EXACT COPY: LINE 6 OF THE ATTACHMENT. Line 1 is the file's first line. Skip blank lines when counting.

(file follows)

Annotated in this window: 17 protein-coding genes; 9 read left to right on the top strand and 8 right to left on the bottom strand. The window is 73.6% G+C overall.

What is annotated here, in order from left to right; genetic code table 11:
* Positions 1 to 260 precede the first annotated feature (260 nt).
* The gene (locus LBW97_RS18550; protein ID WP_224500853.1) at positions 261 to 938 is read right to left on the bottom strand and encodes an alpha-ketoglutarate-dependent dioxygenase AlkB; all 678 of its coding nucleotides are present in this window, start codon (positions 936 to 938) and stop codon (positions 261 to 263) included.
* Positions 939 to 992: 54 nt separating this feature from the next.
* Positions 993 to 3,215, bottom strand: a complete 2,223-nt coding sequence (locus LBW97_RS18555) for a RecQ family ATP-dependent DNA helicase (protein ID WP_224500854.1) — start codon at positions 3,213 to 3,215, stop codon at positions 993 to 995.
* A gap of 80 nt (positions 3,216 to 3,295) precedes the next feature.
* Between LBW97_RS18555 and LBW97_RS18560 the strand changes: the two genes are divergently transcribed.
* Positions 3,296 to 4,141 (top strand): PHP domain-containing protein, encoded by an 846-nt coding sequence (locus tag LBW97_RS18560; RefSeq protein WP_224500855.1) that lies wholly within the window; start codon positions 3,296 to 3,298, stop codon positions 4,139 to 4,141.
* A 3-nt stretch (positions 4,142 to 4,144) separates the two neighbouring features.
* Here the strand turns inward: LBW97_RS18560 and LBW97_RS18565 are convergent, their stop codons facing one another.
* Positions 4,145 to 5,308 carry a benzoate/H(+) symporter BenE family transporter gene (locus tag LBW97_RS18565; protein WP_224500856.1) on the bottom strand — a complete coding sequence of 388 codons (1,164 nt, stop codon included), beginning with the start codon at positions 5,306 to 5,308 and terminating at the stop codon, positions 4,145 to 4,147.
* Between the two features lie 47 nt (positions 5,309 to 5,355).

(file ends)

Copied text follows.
* Positions 993 to 3,215, bottom strand: a complete 2,223-nt coding sequence (locus LBW97_RS18555) for a RecQ family ATP-dependent DNA helicase (protein ID WP_224500854.1) — start codon at positions 3,213 to 3,215, stop codon at positions 993 to 995.